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School of the Arts

Clowning: a theatre ritual

By Ryan Stutzman and Jeremy Weyer

Clowning

There is a small table positioned in the corner of a dimly lit room.  Risers and chairs line two sides of the room.  The dark floor is dulled with scuffmarks and black curtains hang along the perimeter of the entire room. This is not a traditional college classroom; it is the black box theater at the Ernestine M. Raclin School of the Arts. The Acting II class is about to begin and while it is full of ritual, it is also far from traditional.

“Theatre is all about the ritual. Everything we do in the theatre is a ritual,” says Associate Dean of Academics and Associate Professor of Theatre Randy Colborn.  His class begins with a warm-up exercise that emphasizes the actor’s physical and emotional state of being.  Once the warm-up is complete he dives right into the clowning ritual. Read more

“Find yourself some space.  Go to neutral.  Standing, feet shoulder width apart, head balanced on top of the spine,” instructs Colborn. “Deep inside is the impulse to begin to move through the space.  When you can no longer deny it, begin to move … giving voice to your inner rhythm.”  Immediately people start moving in a rhythmic pace and make sounds not using words but instead use a voice that comes from deep within the actor’s soul. 

“Once you’re ready, go over to the table of noses and let your nose choose you.  Once your nose has picked you, take it and go over to one of the mirrors, close your eyes and put your nose on,” says Colborn. “When you open your eyes, whatever you see is who you are.  Just continue to move thru the space as the clown that you discovered when you opened your eyes.  Don’t think about it; just do it. You have to completely let go and get out of the way of your clown.” Ten people wander around the empty space wearing clown noses.  Some appear happy, a few sad, and one just looks confused.  The ritual has taken them over. They are not themselves but the clowns that have chosen them.  This is very important says Colborn, “One must completely let go and not think about the direction his clown takes.”

Next, Colborn gives the students some dialog for their clowns to use while interacting with items they discover in their space, “Is that my schmenki?  I miss my schmenki.  I love you schmenki.”  The clowning begins.

While the ritual of clowning is not only great conditioning for the actor, it also plunges deeply into the psyche of the participant.  Clowning requires the actor to literally lose himself in the part and become the clown. The actor has to let his or her own personal thoughts take a backseat to the clown’s.  This is the true challenge and reward of the exercise. Actors around the globe strive to achieve this state of total engagement with their characters. It sounds so simple and relaxing; let go of all your hang-ups and preconceived notions of all things in the world and be someone else for a few minutes.  Yet, it is hard to hide from yourself in your own mind.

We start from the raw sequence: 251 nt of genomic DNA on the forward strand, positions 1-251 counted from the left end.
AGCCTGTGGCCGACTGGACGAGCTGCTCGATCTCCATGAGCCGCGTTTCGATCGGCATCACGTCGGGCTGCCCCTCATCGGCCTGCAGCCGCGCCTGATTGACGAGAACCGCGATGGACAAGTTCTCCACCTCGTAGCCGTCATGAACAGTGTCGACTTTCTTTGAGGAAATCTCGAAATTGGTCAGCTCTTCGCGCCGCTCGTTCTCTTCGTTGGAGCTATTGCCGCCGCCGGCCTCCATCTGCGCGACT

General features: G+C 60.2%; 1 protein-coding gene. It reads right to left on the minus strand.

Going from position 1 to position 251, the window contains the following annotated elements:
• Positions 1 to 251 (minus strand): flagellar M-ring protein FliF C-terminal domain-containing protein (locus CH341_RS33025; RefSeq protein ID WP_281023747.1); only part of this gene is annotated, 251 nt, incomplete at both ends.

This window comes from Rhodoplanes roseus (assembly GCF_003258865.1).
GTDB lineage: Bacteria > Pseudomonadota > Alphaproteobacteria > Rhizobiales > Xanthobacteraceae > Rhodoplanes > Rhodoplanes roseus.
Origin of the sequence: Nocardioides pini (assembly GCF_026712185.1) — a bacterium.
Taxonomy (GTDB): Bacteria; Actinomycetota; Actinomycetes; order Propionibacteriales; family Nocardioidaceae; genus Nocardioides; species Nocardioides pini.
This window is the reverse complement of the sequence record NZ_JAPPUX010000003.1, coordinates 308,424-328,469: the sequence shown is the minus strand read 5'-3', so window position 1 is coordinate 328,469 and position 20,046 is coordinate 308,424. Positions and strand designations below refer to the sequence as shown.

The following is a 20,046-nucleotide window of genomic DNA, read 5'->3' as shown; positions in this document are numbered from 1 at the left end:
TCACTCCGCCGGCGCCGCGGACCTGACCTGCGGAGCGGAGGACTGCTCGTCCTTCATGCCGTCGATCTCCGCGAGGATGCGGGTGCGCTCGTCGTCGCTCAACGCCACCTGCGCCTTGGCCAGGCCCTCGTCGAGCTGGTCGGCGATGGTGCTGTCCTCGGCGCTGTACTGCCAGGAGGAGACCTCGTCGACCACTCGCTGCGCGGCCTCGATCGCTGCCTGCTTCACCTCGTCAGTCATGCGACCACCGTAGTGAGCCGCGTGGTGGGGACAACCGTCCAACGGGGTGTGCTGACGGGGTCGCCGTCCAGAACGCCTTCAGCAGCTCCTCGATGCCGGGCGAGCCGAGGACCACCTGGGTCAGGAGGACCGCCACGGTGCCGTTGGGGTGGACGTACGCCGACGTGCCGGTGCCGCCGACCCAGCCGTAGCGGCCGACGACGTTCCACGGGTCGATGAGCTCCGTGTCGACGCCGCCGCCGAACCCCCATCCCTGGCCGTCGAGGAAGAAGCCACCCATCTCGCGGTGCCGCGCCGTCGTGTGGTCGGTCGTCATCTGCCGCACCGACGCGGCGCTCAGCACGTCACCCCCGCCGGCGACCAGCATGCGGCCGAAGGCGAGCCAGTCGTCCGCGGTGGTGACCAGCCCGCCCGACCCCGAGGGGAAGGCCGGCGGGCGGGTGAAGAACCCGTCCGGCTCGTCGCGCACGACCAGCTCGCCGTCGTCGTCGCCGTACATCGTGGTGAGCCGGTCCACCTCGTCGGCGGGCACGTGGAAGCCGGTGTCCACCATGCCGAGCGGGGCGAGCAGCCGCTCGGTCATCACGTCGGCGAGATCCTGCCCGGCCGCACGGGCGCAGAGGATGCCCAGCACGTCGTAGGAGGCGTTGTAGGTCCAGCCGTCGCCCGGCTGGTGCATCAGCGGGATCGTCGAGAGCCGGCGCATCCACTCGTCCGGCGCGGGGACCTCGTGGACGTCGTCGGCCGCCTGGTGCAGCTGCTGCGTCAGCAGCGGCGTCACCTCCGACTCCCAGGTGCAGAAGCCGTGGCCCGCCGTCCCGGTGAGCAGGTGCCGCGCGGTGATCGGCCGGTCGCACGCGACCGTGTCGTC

Take for example a chair.  You know what a chair is, how to sit in it, what it looks like, and how it feels but your clown does not know what a chair is at all.  To him it is strange and new. What is it?  How does he feel about it?  How does he feel about not knowing what it is?  The questions expand to an infinite number of quandaries. They all spring from how well you can fool yourself asyour clown. 

Here we draw a fundamental line between “bad” acting and acting as a state of objective feeling and being.  This line exists in the mind between acknowledging you and your character.  To cross from one side of the line to the other is to forget “you” for a short amount of time and think, live, breathe, act, and react as your character.  Put quite simply, an actor must get out of their own way. This is the purpose of clowning. The actor reacts to the sight of being altered by a nose and creates the new self based on that change. You may feel and think other things as you explore your new self but the transformation created by what you initially saw cannot be undone.

For instance, the actor might open his eyes and see himself as absurd and feel very silly.  He is now Absurd Clown.  The actor’s thoughts, actions, and feelings are governed by the feeling of absurdity.  When seeing new things the actor must first consider how ridiculous and strange they are.  The actor will think about the shape, purpose, and construction of a chair in new ways.  If Absurd Clown figured out that it was something to sit on in the first place, he would sit in it in the most absurd way, would he not?  He may think it was some sort of heavy hat or pointy shirt.  Regardless, he would not see a chair as the actor sees it.  He would be governed by his clown’s thoughts and reactions.

We know when Absurd Clown looks at the chair the nagging voice in our heads thinks, “It is a chair.”  Just like that, we have failed a little bit of the exercise.  To overcome this is the final obstacle of clowning.  It is easy to throw on a nose and look at yourself in a new way, respond to stimuli as a clown, and act silly for the purpose of attempting to learn something in the exercise.  To really leap over the line between bad acting and truly being the character, you must intentionally stifle that little voice that says, “It is a chair”, before turning to see that there is a chair in the space.  You must intentionally work to train your mind to be unintentional.  Rehearse to forget, as it were. 
In that split second, when you can turn around and think, “What in the world is that?” and not get the response of, “It is a chair,” you have mastered a very difficult art.

Theatre students Jeremy Weyer and Ryan Stutzman took Acting II during the 2011 spring semester.